Santiago Roncagliolo’s Tribute to Edith Grossman
Edith Grossman is honored on the occasion of her 80th birthday. One of the most celebrated literary translators of our time, Grossman has been praised for her translations of work by Gabriel García Márquez, Carlos Fuentes, Antonio Muñoz Molina, Sor Juana Inés de la Cruz, and many others. Her acclaimed 2003 translation of Cervantes’ Don Quixote is already considered a classic.
This tribute was written by Santiago Roncagliolo. He is the author of Red April and Hi, This Is Conchita & Other Stories.
During my first travels in the USA, I found in a bookstore an English edition of Love in the Time of Cholera. On the cover was written in big characters: TRANSLATION BY EDITH GROSSMAN. Below, in tiny and sorry letters, it had to admit: written by Gabriel García Márquez. I bought the book. And so far, it is the only novel I have read translated from Spanish. I still remember its elegance among the exuberance of García Márquez’s prose, the way it could make natural in English the historiadas, the percudidos, the calamidades, and many other concepts, all of them too excessive to exist in any language other than Spanish.
For my honor and pleasure, years later, Edith turned out to be my translator. And I have learned from her a few lessons about literature which I would like to share here:
1. Good work comes from a humble attitude: Edith asks questions. She respects an author and wants to know how he understands his own work. That is not as common as it should be. Translators know they must make a text readable in their own languages. Many times, they fear to let authors participate in—and probably disagree with—that work. Edith does not want to miss any detail, nor deal with writers’ big egos, and is unafraid to challenge her own perceptions.
2. I need a translator with a sense of humor. Mainly black humor. For Peruvians—and most Latin Americans—humor has always been a weapon against the painful aspects of reality. And that is clear in my books. But the richer a country gets, the more politically correct its humor becomes. Sometimes in European countries, I have the feeling that readers are not grasping the humor on my books, probably because translators don’t. Unfortunately, there is no handbook for that. It is up to the translator’s ability in reading, and of course, sense of humor. I am happy to declare that Edith understands all the double senses, the nuances and subtleties as an experienced Peruvian.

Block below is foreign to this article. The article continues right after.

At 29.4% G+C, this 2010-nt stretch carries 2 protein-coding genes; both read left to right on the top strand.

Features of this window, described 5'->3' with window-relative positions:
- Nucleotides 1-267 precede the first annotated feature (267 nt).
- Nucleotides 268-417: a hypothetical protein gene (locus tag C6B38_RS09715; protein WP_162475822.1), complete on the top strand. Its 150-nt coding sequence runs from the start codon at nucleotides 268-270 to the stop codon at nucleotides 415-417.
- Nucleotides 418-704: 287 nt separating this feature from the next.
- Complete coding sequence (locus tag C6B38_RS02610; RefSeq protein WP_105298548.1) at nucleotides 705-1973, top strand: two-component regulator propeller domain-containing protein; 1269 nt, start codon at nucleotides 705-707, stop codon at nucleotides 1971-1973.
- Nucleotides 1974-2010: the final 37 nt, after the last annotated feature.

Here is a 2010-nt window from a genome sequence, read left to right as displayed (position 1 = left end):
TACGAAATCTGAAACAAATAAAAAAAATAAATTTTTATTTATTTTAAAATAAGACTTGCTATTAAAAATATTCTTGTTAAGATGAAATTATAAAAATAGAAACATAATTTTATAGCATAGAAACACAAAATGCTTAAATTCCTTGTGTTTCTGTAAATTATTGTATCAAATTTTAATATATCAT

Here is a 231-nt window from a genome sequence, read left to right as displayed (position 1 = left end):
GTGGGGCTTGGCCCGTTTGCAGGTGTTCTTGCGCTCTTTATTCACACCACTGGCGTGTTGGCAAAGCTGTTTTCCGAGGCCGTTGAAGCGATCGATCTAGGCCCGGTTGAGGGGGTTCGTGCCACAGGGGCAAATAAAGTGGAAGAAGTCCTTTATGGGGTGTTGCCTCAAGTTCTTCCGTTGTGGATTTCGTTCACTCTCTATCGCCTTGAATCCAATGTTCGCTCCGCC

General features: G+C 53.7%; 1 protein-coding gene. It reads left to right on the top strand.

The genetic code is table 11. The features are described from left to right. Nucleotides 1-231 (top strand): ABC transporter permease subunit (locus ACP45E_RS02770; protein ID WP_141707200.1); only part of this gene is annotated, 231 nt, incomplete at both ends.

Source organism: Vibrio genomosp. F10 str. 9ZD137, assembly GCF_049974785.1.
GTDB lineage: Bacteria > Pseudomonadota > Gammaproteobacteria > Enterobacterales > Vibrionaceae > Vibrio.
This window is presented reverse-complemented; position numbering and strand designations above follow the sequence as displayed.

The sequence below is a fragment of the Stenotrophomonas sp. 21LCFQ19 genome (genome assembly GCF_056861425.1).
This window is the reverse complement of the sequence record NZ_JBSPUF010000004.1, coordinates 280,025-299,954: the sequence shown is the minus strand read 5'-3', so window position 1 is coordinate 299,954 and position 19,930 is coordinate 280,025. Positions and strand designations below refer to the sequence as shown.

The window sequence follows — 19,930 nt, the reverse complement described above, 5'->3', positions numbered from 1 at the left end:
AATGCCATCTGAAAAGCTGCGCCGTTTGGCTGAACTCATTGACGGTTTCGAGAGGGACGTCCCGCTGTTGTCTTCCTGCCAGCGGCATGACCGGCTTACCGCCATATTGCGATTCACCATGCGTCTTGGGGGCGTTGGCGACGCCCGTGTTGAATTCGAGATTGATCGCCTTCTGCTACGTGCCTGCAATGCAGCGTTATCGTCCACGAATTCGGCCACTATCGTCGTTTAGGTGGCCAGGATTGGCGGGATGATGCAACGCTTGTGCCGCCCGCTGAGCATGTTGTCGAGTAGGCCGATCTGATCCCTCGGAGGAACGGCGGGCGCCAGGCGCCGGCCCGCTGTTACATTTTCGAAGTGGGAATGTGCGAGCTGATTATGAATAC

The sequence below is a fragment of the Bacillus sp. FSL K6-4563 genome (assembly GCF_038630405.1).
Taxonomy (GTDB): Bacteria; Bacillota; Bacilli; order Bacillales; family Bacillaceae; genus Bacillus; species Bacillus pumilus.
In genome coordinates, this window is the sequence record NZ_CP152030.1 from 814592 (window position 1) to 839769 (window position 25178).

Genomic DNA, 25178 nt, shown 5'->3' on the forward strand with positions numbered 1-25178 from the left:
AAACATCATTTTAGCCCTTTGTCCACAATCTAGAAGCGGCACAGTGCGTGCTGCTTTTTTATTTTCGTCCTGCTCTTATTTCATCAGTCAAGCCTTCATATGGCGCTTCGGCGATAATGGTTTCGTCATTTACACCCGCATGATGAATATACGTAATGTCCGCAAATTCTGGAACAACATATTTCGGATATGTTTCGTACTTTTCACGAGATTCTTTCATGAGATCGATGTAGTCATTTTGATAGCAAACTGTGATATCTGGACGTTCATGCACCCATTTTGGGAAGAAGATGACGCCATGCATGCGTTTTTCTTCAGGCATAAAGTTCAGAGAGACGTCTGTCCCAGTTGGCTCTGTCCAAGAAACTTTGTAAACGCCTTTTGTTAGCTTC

3. It is important to work with lovely persons. Let’s face it: we’re not getting rich with this business. We do this for pleasure, because money means not so much to us as creating beauty, exchanging interesting ideas or discovering new realities. Edith is a great professional and an amazing reader. But the most important for me, each time I go to New York, is going to lunch with her, always to the same restaurant. There we sit and talk about Miguel de Cervantes, gossip about Nobel Prizes, discuss machismo, flirt with each other, analyze the Palestinian conflict, comment on the latest books and, most of all, have lots of fun.
Dear Edith: the best thing about working with you is you. I hope to keep that for 80 years more.